Service is the key to survival in today's climate
by Bob Selden
I had an email from a colleague recently telling me about his latest service experience.
*I was so annoyed that the XYZ coffee shop in the ABC Centre took sooooo long to give me a second coffee one morning, even though I was close to the machine and kept looking expectantly, I decided to 'punish' them by going elsewhere for a year. At an average of three coffees a day @ $3.20 each = $9.60 a day for about 220 working days a year, that could cost them $2,112 a year. (That's why my new office now has a cappuccino machine!!) Given that I was traveling a fair bit, I figured their poor service cost them at least $800 to $900 for the year that I gave them a miss."
Do you know how much business each individual customer brings you? More importantly, do your front line staff know?
I wonder what impact it would have on the staff at this coffee shop if they knew that every regular customer had the potential to bring them at least $2,000 gross revenue each year. Do the staff know how many "regular" customers they have per day? And, what does it take to turn a "drop in" or "first timer" into a regular customer?
How would the staff respond to customers if every time someone came in they had at front of mind "this customer is paying $3.20, but they could be worth $2,000 to our business".
It's been said that your first time customer, even your first time visitor (say to your website) is always the highest cost to you. You've had to spend your hard earned advertising dollars to get them there. But it's the repeat customers and visitors that really provide the best returns. If they keep coming back to check out your site, your products, your services, or your information, you've clearly developed a relationship with them. You have established credibility and trust. Once you've done this, the chance that these repeat visitors will buy from you increases exponentially.
Whenever you have a business totally dependent on new clients, you're vulnerable. When economic conditions change (as they have at the moment), or a new competitor enters the market, you may suddenly see your customers disappear.
However, if you've managed to build up a stable of loyal, repeat clients, even if they reduce their purchases in a weak economy, you're better able to maintain at least a basic level of income and keep your business alive. Many of us know we need to become less dependent on "one-off" customers, but we don't know how.
Here are some suggestions to help turn first timers into regulars and keep regulars as regulars...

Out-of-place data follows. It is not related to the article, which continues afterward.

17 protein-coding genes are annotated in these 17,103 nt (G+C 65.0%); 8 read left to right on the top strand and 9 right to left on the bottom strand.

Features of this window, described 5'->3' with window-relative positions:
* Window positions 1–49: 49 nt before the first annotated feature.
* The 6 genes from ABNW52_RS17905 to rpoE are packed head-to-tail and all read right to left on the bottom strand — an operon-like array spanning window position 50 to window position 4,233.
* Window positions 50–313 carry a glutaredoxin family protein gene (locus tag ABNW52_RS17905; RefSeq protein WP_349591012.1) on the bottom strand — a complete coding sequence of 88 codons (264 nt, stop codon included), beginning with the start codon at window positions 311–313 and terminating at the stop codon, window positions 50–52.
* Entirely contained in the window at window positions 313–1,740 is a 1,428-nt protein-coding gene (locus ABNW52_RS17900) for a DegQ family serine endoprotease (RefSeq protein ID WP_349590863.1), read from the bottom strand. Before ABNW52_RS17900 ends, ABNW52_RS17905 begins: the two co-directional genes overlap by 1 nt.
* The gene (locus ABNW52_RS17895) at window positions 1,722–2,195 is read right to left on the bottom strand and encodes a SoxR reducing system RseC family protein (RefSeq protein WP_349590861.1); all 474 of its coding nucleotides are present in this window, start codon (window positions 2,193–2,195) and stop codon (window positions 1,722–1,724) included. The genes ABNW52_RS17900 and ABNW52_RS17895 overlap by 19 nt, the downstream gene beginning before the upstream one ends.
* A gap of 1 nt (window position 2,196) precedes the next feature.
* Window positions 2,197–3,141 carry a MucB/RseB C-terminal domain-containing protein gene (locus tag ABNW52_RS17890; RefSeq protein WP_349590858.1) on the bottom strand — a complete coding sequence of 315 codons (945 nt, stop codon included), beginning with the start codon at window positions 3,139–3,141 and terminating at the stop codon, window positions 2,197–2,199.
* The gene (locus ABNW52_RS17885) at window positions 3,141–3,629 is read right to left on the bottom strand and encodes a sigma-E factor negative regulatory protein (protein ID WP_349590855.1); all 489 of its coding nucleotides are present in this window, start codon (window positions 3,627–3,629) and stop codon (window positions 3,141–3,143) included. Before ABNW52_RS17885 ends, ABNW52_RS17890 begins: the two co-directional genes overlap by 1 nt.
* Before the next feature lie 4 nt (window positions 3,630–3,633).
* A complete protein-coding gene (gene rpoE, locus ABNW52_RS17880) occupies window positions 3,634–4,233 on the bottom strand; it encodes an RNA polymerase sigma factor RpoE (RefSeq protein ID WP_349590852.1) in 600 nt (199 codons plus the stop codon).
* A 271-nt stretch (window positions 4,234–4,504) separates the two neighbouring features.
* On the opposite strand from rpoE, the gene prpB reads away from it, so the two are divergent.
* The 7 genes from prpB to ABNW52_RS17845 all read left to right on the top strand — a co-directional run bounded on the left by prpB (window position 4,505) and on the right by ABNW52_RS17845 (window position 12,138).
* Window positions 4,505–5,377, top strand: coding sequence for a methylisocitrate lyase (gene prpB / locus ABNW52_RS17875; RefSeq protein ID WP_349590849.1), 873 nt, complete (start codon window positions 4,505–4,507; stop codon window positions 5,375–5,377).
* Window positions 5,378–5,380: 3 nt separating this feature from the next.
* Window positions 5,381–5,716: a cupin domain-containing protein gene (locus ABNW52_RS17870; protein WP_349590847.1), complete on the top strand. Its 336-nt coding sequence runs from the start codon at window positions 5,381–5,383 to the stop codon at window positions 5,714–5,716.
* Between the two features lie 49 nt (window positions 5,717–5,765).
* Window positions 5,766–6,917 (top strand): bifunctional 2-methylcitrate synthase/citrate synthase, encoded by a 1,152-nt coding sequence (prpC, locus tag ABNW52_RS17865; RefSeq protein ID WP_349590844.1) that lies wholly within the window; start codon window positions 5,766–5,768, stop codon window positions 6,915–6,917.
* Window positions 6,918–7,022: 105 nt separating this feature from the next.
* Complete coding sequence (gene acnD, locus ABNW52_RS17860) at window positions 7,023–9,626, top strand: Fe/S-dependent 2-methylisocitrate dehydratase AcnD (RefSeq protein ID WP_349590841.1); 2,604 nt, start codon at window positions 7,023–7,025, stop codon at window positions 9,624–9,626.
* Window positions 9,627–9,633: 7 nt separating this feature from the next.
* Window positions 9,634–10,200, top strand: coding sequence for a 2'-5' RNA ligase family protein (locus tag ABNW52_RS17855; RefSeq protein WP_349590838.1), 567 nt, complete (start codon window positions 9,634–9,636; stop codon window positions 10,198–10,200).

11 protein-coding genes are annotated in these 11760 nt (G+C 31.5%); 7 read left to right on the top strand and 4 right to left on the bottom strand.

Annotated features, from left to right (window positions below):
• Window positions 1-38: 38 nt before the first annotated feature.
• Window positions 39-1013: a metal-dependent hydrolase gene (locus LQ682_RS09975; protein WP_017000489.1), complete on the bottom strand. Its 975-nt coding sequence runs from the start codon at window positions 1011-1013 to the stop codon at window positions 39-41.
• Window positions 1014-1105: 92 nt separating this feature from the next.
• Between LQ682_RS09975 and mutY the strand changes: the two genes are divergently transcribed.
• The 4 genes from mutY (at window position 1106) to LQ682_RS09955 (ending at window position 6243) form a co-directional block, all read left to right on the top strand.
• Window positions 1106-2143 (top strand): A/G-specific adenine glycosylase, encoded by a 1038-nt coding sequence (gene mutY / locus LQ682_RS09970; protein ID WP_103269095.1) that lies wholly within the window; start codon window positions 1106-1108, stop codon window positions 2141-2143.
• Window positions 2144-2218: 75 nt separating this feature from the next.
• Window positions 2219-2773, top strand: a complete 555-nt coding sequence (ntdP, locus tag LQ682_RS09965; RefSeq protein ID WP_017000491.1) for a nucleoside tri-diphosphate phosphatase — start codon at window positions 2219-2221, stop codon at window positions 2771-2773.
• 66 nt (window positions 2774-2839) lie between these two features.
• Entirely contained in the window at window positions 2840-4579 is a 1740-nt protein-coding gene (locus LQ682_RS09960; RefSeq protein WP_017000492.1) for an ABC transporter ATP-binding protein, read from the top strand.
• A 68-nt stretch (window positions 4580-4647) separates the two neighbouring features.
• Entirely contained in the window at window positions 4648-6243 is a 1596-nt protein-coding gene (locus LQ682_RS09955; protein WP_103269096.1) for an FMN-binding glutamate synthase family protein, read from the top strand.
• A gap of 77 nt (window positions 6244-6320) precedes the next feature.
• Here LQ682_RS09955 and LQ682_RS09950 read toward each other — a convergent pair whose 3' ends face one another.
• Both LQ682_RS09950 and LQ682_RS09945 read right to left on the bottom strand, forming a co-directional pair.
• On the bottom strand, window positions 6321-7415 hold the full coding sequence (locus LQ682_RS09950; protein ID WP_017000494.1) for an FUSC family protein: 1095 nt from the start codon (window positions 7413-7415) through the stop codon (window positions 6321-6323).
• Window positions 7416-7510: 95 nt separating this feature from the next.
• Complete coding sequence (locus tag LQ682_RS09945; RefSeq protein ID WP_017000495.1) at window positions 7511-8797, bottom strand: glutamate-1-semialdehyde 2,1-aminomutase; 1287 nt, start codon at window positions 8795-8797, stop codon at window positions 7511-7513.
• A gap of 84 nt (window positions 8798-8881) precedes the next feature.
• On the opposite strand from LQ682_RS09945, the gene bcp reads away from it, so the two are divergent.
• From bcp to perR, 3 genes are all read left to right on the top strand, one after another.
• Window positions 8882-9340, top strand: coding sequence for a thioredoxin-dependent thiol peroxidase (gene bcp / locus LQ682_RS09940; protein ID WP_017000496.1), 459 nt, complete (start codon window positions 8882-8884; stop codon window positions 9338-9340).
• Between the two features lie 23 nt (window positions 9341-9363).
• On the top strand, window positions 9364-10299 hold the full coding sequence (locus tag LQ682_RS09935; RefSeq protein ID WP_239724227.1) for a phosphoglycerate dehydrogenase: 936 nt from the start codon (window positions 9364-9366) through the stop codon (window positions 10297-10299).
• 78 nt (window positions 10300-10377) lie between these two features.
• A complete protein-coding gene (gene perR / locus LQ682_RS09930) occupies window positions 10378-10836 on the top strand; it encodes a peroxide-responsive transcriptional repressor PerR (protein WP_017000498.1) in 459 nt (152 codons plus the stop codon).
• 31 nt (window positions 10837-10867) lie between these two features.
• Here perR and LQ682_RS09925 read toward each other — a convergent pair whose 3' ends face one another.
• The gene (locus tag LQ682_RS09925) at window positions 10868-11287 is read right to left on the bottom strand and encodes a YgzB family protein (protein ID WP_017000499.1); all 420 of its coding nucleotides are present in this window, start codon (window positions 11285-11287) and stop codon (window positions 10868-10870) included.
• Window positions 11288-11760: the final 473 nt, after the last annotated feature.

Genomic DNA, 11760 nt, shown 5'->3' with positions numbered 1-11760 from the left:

• Work out the potential (in dollars, euros or whatever) each visitor or customer could bring to your business.
• Run some short training courses (these can just be half-hour sessions) on "How much does a customer mean to us?"
• Ask your customers (either verbally or in a very short written response, "Why do you do business with us?" "What can we do that would improve our service and products?" "What would you like us to provide for you that we don't currently provide?"
• Develop some partnerships (probably informal) with like minded service and product providers whom you can recommend to your customers. Communicate regularly with these "partners" to explore ways of developing business together and to share good "customer stories".
• And if you haven't got (or don't really need) a sophisticated customer data base, start a simple customer recording system. For example, in a retail business, this can be as simple as a card index with regular customer likes and dislikes, or you can computerize this so that regular customer profiles come up whenever they are served. Above all don't overcomplicate it -- it must have meaning for all staff.
What are people's main concerns at the moment? Job security and financial peace of mind. It's all about the simple things in life -- feeling comfortable and secure with one surroundings -- not the bells and whistles. If your business can help people feel comfortable and relaxed with the service and products you provide, they are most likely to keep doing business with you, even though times are tough.
In today's tough economic climate, it's not so much about getting new customers, but keeping the ones you have extremely satisfied, that's the key to survival, and in fact growing the business.
Bob Selden may be contacted at http://www.nationallearning.com.au/
Bob Selden is the author of the newly published "What To Do When You Become The Boss" - a self help book for new managers. He also coaches at the International Institute for Management Development in Lausanne, Switzerland and the Australian Graduate School of Management, Sydney. You can contact Bob via http://www.whenyoubecometheboss.com/